NOMA’s “Until Today” Exhibit Is An Eye-Catching Encapsulation of the Modern World
Original photos by Gabrielle Chulick
Art museums have progressively tapped into the stylistic nature of younger generations through a wide variety of Instagram-worthy moments. The rise of social media has paradoxically turned these exhibits into a new kind of display: those that can be seen online through aesthetically pleasing photos of the artist’s work. Keith Sonnier’s art is a prime example of creating a link between modern art and this craze found in youth culture.
Partially ashamed, I will admit that I am one of these individuals. However, after examining the New Orleans Museum of Art’s new exhibit, I found that my own flair for technology was one of the significant themes encapsulated in this gallery.
Starting March 15th, NOMA opened its first comprehensive museum survey for Keith Sonnier titled, “Until Today.” Sonnier is a pioneering figure of conceptual, post-minimal, video and performance art who made his debut in the late 1960s. He is also one of the first artists to incorporate artificial light into sculpture. His light sculptures come in the form of colorful neon displays. This may explain why millennials have found a perfect excuse to document the exhibit through their smartphones.
Like many visitors, Maddy Kelly — a UNO studio art student — was immediately struck by the exhibit’s vibrancy. She argues, however, that Sonnier’s art has much more significance than just existing as a simple neon light display: “I obviously [heard] ‘neon light exhibit’ and got excited. But once I was actually seeing the exhibit, the thing that excited me the most was not the lights, but seeing how they were set up, what shape they were bent into, and the color combinations.”
Nevertheless, Sonnier’s installations go beyond aesthetic appeal and serve as a commentary on cultural phenomena and political issues. According to NOMA’s website, the works in this gallery “explore the relationship between agriculture, landscape, and technology, reflecting on the various ways that contemporary culture relates to the environment.”
While the majority of Sonnier’s pieces were created throughout the latter part of the 20th century, there is a striking parallel between the exhibit’s political themes and modern day issues — more specifically, the impact of technology and the growing destruction of the environment. Some of his installations combine everyday materials drawn from landscape — even trash and debris — with the use of electric light, radio, and sound. As a Louisiana native, Sonnier also embedded elements that he observed from a New Orleans garden into a few of his works.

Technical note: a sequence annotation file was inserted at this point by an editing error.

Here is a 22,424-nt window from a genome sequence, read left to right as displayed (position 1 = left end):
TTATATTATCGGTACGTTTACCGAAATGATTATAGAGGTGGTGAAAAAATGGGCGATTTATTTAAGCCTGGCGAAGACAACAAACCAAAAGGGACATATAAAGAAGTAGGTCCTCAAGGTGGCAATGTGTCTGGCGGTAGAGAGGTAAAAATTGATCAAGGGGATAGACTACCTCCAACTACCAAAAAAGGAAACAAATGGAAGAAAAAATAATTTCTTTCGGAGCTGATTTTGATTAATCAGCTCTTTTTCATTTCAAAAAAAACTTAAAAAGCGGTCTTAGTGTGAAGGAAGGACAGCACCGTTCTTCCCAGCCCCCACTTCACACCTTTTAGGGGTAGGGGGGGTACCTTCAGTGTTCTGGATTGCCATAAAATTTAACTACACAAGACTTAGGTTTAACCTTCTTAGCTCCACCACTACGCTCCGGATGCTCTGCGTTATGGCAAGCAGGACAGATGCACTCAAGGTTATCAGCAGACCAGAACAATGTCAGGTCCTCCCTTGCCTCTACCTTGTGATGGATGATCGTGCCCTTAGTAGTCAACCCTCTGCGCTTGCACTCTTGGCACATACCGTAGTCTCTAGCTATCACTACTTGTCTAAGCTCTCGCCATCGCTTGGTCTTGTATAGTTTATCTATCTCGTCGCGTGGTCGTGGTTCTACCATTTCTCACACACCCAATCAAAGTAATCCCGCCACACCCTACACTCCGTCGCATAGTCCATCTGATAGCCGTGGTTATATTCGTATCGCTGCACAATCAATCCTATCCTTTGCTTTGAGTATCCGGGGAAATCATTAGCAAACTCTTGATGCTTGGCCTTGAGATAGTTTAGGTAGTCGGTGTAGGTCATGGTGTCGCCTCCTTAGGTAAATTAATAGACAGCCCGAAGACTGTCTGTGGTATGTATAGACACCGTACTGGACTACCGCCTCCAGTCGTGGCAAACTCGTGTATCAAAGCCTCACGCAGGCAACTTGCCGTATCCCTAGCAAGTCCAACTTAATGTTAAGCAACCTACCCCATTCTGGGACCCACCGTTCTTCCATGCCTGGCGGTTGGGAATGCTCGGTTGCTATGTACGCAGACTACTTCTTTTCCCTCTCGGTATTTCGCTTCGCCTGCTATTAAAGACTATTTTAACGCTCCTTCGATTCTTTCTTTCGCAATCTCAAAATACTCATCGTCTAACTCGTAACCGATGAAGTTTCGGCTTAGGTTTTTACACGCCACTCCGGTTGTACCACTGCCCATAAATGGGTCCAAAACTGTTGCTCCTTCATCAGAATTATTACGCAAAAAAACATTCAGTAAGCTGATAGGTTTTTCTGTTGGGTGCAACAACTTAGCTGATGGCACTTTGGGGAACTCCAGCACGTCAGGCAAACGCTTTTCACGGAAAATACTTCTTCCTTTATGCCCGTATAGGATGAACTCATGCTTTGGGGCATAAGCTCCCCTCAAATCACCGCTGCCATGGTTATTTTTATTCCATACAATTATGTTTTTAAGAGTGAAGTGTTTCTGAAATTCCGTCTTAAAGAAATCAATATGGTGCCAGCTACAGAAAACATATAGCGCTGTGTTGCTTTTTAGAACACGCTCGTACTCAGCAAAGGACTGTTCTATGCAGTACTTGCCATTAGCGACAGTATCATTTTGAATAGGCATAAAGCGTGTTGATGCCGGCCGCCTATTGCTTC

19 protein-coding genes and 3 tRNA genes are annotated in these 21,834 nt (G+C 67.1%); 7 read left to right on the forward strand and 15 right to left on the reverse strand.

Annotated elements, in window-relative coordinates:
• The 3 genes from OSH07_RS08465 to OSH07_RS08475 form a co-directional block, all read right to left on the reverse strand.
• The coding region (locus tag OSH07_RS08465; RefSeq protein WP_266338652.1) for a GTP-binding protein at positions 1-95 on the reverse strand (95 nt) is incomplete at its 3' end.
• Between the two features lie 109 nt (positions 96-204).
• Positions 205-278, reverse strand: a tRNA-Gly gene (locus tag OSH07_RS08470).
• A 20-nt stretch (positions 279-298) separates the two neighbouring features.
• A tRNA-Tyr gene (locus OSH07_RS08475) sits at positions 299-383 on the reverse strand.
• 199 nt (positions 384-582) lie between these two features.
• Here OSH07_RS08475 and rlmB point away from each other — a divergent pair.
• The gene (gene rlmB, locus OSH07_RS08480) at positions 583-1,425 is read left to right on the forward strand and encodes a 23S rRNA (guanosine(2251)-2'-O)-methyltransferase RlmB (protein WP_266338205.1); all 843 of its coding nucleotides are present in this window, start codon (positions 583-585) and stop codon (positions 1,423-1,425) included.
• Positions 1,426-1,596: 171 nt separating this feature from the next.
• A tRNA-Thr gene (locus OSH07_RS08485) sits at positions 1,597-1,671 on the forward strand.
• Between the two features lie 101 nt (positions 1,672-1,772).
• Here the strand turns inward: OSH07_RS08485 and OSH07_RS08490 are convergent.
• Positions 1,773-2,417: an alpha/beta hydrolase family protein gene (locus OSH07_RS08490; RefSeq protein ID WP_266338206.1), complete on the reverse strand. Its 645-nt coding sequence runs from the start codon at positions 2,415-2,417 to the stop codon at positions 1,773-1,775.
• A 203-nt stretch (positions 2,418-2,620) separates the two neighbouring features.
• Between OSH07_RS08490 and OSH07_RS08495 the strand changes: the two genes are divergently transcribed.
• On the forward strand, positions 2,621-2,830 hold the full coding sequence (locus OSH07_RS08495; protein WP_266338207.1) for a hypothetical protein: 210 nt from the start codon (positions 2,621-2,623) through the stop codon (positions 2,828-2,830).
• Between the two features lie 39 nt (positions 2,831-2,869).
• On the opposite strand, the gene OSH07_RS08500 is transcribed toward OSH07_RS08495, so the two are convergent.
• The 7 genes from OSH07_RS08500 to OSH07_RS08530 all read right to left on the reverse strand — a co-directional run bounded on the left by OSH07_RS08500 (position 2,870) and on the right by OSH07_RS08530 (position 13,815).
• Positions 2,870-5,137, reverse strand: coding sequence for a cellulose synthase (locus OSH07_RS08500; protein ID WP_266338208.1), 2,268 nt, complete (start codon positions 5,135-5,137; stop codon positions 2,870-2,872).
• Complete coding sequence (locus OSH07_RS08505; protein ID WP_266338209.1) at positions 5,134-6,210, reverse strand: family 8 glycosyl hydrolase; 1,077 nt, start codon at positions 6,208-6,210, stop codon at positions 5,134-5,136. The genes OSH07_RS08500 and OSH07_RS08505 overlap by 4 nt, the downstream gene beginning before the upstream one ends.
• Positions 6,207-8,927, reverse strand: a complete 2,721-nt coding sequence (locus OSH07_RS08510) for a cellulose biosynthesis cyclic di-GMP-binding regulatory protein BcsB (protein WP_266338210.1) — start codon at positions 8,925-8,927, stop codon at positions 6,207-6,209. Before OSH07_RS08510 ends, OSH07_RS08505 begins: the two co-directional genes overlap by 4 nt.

In a particular area of “Until Today,” colorful neon lights hang on the exhibit’s ceiling. Old-fashioned radios are strung along the walls as sound is emitted. Noises from the radios can be interpreted as broadcast news transmissions. One might observe that Sonnier uses these two elements to portray the progressive nature of technology and its effect on human connection.
Although Sonnier could be commenting on the positive aspects of technology, his infatuation with nature seemingly reverses this ideology. “Sitting Abri,” one of the pieces displayed in the gallery, underscores the artist’s relationship to the environment in regard to technology. The piece’s label states that “it takes the form of a hunter’s deer blind rendered in aluminum, an elevated stand used by deer hunters to survey long distances and communicate with others before the advent of satellites, cell phones, and the internet.”
Maia Van Zandt, a film and studio art graduate, expressed her views of Sonnier’s political themes. “In my eyes, the exhibit portrays the growing pains that our world is feeling as technological advances begin to outpace our advances in environmental preservation. I think the millennial generation can especially connect with this exhibit because it brings to light both our appreciation of technology as well as the mounting issues we’re facing due to decades of irresponsible use.”
To a group of millennials, the critical nature of these installations can create an eye-opening experience packed with irony. After snapping several pictures on my iPhone, I took a step back and actually examined the art in front of me. “Until Today” rightfully touched me with a tinge of guilt. It also inspired me to reexamine the complications that come with the progression of the digital age.
“Until Today” will remain on exhibit at NOMA until June 2nd. Louisiana residents are admitted into the museum for free on Wednesdays.
Keith Sonnier: Until Today NOMA Exhibit